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The Centers for Disease Control and Prevention (CDC) and the Federal Emergency Management Agency (FEMA) have come up with a plan to reopen parts of America.
The CDC and FEMA have created a public health strategy to reopen parts of the country that were locked down in response to the coronavirus that causes COVID-19.
COVID-19 causes mild symptoms or no symptoms in most healthy adults. The virus causes acute respiratory syndrome (SARS) and potentially fatal pneumonia among the elderly, particularly those with chronic illnesses such as respiratory and heart problems, obesity, and smokers.
According to The Washington Post, the federal agencies plan to get Americans back to work by giving guidance to states on how to ease restrictions by removing draconian measures such as stay-at-home orders and wearing face masks in public.
The guidance is part of a larger White House effort to get Americans out of their homes and back to work by May 1.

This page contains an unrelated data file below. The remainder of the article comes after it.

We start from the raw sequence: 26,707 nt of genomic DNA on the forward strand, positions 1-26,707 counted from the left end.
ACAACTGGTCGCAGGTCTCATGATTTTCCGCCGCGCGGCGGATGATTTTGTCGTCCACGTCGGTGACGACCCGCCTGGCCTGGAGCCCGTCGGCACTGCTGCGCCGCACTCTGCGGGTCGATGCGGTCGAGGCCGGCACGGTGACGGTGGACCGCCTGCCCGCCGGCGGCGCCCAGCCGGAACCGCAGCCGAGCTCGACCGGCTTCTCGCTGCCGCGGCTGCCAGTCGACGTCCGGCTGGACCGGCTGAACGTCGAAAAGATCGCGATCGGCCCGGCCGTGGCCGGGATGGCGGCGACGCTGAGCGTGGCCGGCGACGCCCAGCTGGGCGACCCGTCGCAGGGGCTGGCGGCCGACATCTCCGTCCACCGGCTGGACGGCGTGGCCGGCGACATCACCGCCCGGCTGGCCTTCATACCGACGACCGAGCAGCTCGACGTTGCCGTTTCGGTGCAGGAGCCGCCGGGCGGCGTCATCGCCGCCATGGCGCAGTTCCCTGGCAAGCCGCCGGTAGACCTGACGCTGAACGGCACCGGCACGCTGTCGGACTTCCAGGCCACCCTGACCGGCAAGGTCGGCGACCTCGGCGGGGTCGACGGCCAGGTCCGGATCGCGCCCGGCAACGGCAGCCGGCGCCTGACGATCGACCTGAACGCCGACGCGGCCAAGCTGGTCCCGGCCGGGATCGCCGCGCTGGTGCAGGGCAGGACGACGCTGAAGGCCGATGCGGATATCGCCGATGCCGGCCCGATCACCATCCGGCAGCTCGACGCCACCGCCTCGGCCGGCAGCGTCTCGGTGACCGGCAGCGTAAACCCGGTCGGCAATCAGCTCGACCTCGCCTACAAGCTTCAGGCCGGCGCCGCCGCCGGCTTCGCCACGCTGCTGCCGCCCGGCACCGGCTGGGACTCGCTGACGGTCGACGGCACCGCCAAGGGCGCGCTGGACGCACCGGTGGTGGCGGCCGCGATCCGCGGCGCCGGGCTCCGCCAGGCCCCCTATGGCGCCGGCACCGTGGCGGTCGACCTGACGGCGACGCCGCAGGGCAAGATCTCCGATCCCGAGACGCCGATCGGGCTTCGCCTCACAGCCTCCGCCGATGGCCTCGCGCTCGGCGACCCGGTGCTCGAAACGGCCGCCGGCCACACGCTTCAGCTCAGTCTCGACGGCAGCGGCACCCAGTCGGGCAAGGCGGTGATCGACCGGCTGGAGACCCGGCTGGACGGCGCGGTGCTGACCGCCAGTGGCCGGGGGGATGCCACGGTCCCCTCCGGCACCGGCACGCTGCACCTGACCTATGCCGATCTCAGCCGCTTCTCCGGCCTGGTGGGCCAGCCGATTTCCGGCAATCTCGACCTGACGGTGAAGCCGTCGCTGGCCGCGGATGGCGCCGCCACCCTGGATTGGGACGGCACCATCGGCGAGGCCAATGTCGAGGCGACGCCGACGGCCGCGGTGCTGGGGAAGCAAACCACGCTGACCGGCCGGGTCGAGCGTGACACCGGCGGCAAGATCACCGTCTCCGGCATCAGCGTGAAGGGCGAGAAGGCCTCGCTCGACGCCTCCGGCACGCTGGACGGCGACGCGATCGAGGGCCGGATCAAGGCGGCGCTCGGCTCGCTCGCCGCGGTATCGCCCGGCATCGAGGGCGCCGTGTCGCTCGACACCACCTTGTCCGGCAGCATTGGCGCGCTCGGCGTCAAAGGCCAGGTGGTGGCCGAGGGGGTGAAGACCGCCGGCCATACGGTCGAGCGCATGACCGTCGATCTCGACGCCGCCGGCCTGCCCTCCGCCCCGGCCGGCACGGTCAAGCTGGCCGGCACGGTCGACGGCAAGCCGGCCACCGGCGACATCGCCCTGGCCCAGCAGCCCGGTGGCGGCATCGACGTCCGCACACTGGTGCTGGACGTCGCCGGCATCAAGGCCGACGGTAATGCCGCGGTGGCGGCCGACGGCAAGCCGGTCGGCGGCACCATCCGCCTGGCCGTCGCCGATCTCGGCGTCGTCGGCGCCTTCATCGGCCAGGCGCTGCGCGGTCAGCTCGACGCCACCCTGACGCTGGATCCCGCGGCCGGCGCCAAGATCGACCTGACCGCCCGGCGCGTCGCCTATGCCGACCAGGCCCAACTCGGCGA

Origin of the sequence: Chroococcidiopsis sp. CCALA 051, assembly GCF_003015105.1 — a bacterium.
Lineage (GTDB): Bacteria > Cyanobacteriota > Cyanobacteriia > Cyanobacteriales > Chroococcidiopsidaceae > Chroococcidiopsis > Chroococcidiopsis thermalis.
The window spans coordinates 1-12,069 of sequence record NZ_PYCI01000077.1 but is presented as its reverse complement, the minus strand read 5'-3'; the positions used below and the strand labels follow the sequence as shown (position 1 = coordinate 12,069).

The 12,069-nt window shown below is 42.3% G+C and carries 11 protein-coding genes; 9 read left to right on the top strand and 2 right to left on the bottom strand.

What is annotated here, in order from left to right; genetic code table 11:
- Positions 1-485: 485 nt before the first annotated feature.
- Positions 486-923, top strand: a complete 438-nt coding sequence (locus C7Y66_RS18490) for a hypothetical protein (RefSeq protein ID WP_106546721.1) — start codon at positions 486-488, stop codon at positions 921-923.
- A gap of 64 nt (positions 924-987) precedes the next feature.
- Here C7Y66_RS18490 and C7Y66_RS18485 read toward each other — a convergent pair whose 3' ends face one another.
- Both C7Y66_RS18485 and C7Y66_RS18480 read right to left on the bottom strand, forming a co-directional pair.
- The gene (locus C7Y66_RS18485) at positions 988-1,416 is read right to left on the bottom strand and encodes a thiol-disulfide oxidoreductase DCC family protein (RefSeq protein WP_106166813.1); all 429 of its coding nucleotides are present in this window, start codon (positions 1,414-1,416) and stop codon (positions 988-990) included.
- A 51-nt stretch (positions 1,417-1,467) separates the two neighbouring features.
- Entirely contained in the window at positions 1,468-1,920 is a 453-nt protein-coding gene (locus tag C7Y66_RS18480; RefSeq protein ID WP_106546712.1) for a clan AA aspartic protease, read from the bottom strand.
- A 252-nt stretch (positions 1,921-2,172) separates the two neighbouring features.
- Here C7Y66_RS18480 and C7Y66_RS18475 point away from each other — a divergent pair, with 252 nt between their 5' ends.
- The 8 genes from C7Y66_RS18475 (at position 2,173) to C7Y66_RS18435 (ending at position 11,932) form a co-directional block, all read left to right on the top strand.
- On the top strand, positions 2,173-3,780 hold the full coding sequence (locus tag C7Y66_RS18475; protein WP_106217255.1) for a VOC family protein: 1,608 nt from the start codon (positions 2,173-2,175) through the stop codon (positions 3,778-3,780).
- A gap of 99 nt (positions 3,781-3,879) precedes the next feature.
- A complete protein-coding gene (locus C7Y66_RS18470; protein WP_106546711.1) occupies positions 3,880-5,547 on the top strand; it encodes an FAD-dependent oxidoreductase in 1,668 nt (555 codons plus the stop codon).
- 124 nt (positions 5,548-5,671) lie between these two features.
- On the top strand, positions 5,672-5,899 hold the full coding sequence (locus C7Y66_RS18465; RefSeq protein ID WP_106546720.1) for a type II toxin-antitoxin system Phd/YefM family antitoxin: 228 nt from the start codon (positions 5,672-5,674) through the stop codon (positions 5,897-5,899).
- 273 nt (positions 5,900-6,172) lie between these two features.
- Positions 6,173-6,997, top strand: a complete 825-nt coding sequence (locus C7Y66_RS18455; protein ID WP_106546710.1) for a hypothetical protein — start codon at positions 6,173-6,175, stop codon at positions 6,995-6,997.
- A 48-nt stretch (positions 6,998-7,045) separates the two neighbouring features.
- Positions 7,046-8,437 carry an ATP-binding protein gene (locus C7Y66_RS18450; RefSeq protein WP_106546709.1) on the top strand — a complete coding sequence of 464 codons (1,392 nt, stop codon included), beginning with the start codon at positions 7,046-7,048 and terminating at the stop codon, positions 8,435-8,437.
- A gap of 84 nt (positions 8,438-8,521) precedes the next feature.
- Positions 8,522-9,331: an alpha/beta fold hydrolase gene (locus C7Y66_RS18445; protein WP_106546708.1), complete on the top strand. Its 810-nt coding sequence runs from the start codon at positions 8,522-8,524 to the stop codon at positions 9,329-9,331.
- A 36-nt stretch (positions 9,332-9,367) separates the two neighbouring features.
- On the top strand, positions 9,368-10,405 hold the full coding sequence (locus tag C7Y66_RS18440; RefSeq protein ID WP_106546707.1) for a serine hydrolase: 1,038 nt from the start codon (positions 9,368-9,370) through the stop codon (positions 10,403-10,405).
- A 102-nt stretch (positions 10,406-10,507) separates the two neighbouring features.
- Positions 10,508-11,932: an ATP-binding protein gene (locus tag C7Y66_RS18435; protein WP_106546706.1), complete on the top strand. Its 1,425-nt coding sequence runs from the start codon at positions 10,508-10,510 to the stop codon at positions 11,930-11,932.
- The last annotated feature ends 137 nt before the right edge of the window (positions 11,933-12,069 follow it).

President Trump wants a detailed plan on reopening the country on his desk within days so he can issue suggestions for some states to reopen by May 1.
"The plans to reopen the country are close to being finalized," Trump reassured Americans on Tuesday.
The plan involves reopening some states in three steps beginning on May 1. Then, through May 15, ramping up the manufacturing of tests and PPE equipment and increasing emergency funding to states. Then reopening schools for children who, as a group, are least affected by the virus.
Some Americans may have to give up their health and location data to return to work.
Tech giants Apple and Google are developing software to track COVID-19 infected people via their cell phones.
And the plan calls for a workforce of 670 support communities to do contact tracing of people who came in contact with the infected.
President Trump said he will speak with all 50 governors "very shortly" and would begin authorizing individual governors to implement "a very powerful reopening plan" at a specific time and date for each state.
Trump hinted he will not take "no" for an answer from governors.
He added: "We will hold the governors accountable. But again, we're going to be working with them to make sure it works very well."